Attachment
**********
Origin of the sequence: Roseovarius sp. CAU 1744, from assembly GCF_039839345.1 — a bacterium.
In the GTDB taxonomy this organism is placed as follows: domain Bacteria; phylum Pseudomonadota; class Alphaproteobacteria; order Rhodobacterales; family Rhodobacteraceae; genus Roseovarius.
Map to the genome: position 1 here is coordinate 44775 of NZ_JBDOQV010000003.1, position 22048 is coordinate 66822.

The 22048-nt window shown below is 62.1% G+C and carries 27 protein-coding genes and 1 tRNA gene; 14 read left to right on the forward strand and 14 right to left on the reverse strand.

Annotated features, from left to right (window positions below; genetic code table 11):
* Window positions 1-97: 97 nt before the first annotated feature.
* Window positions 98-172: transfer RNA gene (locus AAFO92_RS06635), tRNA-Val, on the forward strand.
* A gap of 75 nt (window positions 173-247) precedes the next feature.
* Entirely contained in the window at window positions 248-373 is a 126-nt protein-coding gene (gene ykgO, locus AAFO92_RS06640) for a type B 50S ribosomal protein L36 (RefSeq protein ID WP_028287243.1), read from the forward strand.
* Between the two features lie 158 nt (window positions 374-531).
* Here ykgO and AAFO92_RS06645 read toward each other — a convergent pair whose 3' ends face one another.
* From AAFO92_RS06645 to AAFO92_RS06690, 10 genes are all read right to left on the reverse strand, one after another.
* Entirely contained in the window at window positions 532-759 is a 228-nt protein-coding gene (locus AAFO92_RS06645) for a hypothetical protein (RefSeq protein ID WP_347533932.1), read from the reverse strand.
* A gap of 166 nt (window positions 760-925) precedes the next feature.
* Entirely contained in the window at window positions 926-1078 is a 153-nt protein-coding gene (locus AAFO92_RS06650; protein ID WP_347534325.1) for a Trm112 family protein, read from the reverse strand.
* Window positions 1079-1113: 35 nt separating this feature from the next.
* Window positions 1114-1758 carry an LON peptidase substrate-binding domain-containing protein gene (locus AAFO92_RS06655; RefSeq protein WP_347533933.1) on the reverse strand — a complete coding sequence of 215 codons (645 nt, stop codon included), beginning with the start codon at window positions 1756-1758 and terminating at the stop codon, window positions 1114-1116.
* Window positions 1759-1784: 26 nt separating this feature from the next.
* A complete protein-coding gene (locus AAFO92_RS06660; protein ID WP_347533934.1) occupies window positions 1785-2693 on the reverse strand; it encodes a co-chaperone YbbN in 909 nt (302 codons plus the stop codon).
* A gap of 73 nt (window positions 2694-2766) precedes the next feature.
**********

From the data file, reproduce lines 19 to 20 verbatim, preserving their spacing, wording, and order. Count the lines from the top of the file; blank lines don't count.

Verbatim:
* A complete protein-coding gene (locus AAFO92_RS06660; protein ID WP_347533934.1) occupies window positions 1785-2693 on the reverse strand; it encodes a co-chaperone YbbN in 909 nt (302 codons plus the stop codon).
* A gap of 73 nt (window positions 2694-2766) precedes the next feature.